Buck stepped inside. “I had them send up fresh towels and water for you,” Lou said.

Buck looked at her. “How am I supposed to do this with you here?”           

“I’ll meet you outside the general store at dinner time,” Lou answered. “I want to do some shopping before we go back anyway.”

“Fine,” said Buck. “You sure you don’t want to just wait downstairs so I can go with you?”

“I’m sure. You look tired and you definitely need to wash up,” said Lou. “Just don’t be late, alright?”

“Yes, Ma’am,” said Buck with a smile.

Louise McCloud stood looking at her reflection in the shop window. She was wearing a newly bought dress. It was the palest shade of lavender. It was somehow elegant and simple at the same time, so that she didn’t feel overdressed for an evening out yet she still felt ladylike. She couldn’t get over how much of a difference there was when she dressed like this. She felt almost beautiful, especially when the boys made such a fuss over her. She was glad Buck had agreed to stay overnight in town instead of camping outside the city. This special errand had been a hard run, but they had made such good time that they were ahead of schedule. Lou didn’t want to get back early; she didn’t want to see Kid right now. She was still too mad at him for trying to run her life.

She hadn’t told Buck she planned to get dressed up; she wanted to surprise him. Her plan for making him feel better depended on the element of surprise when he saw her this way, besides it was always fun to see the other riders’ reaction to a new dress. Lou turned again to check the street and see if Buck was coming. Still no sign of him, she turned back to her reflection. She stood waiting, wondering where he was. It wasn’t like him to be late. That’s why she hadn’t been looking for anyone else, that’s why she’d gone and gotten herself in this mess – it was all Buck’s fault. If he’d been on time, she wouldn’t have thought the boy who tapped her on the shoulder was he. That’s why she’d acted the way she did – when she let go and realized it wasn’t Buck it was too late – she’d already kissed him.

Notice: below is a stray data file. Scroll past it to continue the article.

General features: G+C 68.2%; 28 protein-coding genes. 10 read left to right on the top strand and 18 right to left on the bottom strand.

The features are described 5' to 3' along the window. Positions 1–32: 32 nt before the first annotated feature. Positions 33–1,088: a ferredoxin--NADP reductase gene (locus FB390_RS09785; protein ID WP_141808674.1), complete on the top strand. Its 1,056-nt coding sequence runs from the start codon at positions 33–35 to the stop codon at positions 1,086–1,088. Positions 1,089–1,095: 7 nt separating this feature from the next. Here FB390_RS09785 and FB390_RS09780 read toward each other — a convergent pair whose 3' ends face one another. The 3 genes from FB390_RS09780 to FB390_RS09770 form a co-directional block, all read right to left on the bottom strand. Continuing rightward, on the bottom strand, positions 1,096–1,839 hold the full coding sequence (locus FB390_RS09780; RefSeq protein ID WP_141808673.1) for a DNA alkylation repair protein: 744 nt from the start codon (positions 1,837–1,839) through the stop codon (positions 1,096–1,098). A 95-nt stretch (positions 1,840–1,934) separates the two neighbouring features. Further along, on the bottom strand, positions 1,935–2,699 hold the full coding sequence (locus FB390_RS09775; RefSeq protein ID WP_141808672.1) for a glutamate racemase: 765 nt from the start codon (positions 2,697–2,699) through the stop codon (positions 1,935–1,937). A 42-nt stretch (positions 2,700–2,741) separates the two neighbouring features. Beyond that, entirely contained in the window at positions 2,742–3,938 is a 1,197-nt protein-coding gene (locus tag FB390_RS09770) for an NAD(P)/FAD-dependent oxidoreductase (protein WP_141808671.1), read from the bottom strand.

“I. . . I’m sorry,” she stammered as she dropped her eyes to the ground in front of her.

“I’m not,” said the stranger with a slight laugh. “You always greet people that way?”

“No, I thought you were someone else,” Lou explained daring to lift her face and look at the young man standing before her. He was a thin boy. Living outside had made him strong and solid. His brown hair fell in loose curls that framed his sunburned face. He was dressed in a once white shirt, trouser that had seen better days and a pair of green suspenders. All in all, he was one of the most beautiful people Lou had ever seen.

“Pity,” the boy replied.

Just then, Buck joined them. He looked at the stranger in such a way that Lou began to feel uncomfortable. “You alright?” Buck asked as he stepped onto the sidewalk next to her placing his arm around her shoulders.

“I’m fine,” she said. “Really. We were just talking. This is . . . " she paused.

“Jesse Tuck,” came the reply along with an offered hand.

Buck took the hand, but Lou noticed the look in his eyes. Buck didn’t trust this boy. “Buck Cross,” he answered. “This is my good friend, Louise.”

“Nice to meet you both,” Jesse said with an easy grin. “You live here?”

“No, why?” asked Buck.

“I’m new here myself and I’m supposed to be meeting my brother. That’s why I came over. I was wondering if the lady knew where the blacksmith lived,” Jesse explained.

Lou noticed that he kept looking at Buck like he was trying to place him. The same as Buck was looking at him. She wondered why they’d both pretended not to know each other.

“I don’t know where he lives, but I know where his shop is,” Buck answered. “It’s on our way. Why don’t I show you?”

“That would be wonderful,” said Jesse. “As long as it’s no trouble.”          

“No trouble,” said Buck. They turned to go. They walked towards the town’s diner. At they crossed the second street Buck pointed out the blacksmith’s shop.

“Thank you,” said Jesse. “Miss Louise, maybe I’ll see you again sometime. I hear there’s a town dance next week. Perhaps you will be there?”

“Perhaps,” said Lou with a smile. She watched him leave and then turned to Buck, “Care to explain?”

“I fell asleep reading,” Buck responded.

“Not that,” said Lou.

“Then what?” asked Buck.

“Why you were acting all over protective,” Lou said. “You know I can’t stand that.”

“I don’t know what you mean,” Buck said. “I came out of the hotel and saw two people kissing across the street. They were standing where I was supposed to meet my friend Lou, who wasn’t there. Just then this couple quit kissing and turned into you and some stranger. I would have thought he was trying to hurt you, but you didn’t seem frightened. I figured you knew him so I came over to see what you wanted me to do – I figured you might have decided you didn’t want to spend the evening in my company, but I didn’t want to leave you waiting any longer then I already had, so . . .”